Recap: What is Entanglement as a Service?
Entanglement as a Service (EaaS) can be likened to packet switching on classical networks—it’s the fundamental piece for this next big bang moment in computing. Quantum networks will unlock applications ranging from ultra secure communication to High Performance Computing (HPC). EaaS is at the core of all of this. EaaS connects users of quantum networks with entangled qubits across long distances using networks of quantum repeaters.
While EaaS relies on a simple concept, it can be difficult to grasp because it does not have a clear analogy to today’s world. To understand EaaS better, let’s first look at another kind of network—the internet. We all know the applications of the internet, but we don’t always think of the service that the internet provides. Behind every application is the same simple service.
Take, for example, an email newsletter you receive in your inbox each month. Imagine what would need to happen to deliver that newsletter without the help of the internet. Maybe the author could have written the newsletter on paper, placed in an envelope addressed to you, and sent it in the mail through the post office. In this case, the post office is providing a service by transporting the letter. With the advent of the internet, we now have a much more efficient way of achieving the same service. Today, you can easily send information—like email newsletters—around the globe almost instantaneously.
The basic service of the internet is simply transporting data from point A to point B. Since the internet communicates between computers, it transfers data in the form that computers know—bits. The internet breaks messages of bits down into packets. Packet switching allows the internet to support the massive amount of data processed on it today.
So will the quantum internet simply transfer quantum bits, or qubits? It turns out, there is a more fundamental service that quantum networks can provide that does not have an equivalent on the classical internet, or the post office for that matter.
Recap: What is quantum entanglement?
Quantum entanglement is a property of quantum systems—like individual photons—that is used by quantum computers and, as we’ll see, quantum networks. When two qubits interact, they can become dependent on each other. We call this dependence entanglement. For example, two qubits could be entangled in a way such that measuring one determines the result of the other. More formally, the qubits can show correlations that are not possible classically.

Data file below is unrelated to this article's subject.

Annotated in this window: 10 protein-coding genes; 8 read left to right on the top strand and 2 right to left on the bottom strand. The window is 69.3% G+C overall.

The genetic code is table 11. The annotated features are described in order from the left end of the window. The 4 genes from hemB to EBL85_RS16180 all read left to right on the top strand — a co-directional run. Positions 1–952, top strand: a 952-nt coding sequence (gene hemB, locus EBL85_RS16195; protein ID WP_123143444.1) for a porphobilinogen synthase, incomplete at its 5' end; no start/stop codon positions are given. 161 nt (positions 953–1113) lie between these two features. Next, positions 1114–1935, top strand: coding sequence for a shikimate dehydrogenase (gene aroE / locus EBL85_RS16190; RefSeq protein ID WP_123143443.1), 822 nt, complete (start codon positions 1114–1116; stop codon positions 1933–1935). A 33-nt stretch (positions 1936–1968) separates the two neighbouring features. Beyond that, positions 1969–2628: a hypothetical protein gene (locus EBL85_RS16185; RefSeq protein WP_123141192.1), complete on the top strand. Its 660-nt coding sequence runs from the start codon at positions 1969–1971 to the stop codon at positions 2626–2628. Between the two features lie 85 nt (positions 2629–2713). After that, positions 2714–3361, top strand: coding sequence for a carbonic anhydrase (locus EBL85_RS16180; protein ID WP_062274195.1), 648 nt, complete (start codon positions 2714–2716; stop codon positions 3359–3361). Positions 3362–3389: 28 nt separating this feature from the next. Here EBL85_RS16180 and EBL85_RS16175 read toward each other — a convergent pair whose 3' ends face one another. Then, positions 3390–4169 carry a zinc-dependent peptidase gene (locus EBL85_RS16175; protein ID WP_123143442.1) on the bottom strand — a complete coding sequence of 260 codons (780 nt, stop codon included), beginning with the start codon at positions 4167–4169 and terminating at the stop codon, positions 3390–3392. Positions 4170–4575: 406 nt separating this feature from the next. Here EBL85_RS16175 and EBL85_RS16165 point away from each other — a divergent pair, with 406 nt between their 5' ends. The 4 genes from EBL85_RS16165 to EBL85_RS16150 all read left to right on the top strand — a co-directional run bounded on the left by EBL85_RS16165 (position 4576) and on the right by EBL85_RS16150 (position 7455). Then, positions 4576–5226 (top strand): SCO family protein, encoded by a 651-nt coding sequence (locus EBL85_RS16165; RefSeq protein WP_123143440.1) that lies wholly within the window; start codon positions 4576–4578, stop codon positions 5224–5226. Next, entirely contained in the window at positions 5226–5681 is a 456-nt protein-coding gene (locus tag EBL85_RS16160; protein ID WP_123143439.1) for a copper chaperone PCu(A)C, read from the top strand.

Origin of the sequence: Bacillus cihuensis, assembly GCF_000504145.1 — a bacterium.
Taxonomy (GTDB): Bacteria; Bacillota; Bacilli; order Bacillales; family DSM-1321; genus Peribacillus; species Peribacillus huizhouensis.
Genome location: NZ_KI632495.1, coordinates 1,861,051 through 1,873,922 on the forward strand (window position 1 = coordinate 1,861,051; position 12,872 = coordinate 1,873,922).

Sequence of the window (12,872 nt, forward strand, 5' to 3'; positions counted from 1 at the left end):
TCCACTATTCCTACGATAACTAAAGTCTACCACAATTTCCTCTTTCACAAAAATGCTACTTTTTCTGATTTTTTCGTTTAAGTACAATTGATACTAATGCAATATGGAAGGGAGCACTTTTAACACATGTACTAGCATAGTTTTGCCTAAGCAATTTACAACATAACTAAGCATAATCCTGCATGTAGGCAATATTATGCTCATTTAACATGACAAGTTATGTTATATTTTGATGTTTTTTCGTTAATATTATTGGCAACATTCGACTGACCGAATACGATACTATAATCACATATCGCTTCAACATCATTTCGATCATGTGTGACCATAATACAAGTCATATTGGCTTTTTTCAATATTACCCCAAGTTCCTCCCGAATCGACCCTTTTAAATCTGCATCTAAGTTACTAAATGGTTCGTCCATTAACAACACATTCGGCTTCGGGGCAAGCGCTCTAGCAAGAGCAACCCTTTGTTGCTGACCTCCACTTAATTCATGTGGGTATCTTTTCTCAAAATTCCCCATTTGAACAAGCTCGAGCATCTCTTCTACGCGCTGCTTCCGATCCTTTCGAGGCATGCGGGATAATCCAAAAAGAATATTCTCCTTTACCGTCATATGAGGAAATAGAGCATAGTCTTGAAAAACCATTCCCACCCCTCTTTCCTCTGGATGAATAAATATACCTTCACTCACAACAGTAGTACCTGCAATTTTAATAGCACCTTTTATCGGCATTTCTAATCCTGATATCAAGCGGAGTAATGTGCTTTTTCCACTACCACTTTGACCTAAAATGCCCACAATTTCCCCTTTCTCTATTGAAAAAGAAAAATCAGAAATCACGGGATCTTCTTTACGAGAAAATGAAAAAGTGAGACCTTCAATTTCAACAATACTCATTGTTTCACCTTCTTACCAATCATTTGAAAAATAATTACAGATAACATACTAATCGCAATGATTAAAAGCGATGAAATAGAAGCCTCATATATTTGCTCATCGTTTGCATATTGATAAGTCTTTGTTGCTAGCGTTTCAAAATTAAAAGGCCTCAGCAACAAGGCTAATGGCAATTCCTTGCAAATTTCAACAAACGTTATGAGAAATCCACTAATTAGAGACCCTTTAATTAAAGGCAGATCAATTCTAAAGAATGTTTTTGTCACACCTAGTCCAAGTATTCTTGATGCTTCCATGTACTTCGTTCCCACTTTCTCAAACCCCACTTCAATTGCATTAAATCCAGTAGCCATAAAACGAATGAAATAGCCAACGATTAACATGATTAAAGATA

It turns out that these correlations are very powerful. For one, we can use entanglement for basic communication, such as transporting qubits using teleportation. More importantly, entanglement can enable new applications not possible on today’s internet. Using entanglement, quantum networks can provide secure communication where information is transmitted using entangled qubits without ever needing to transmit data through a potentially risky network. In addition, entanglement can enable the construction of much larger quantum computers through distributed quantum computing.
How will EaaS help?
Entanglement as a Service (EaaS) will help businesses in a variety of industries—from energy to finance to telecom and more. EaaS is a fundamental change in computing and communication that will enable new applications not possible on today’s networks. While we are in the early days of quantum networks, Aliro and others are already building the foundation to apply EaaS to today’s problems. Reach out to learn more about how EaaS can be applied to your problems, whether you are working on traditional telecommunications, research on quantum networks, or in need of ultra secure communication. Or, sign up for our newsletter to stay in the lop on developments in quantum networking as they come.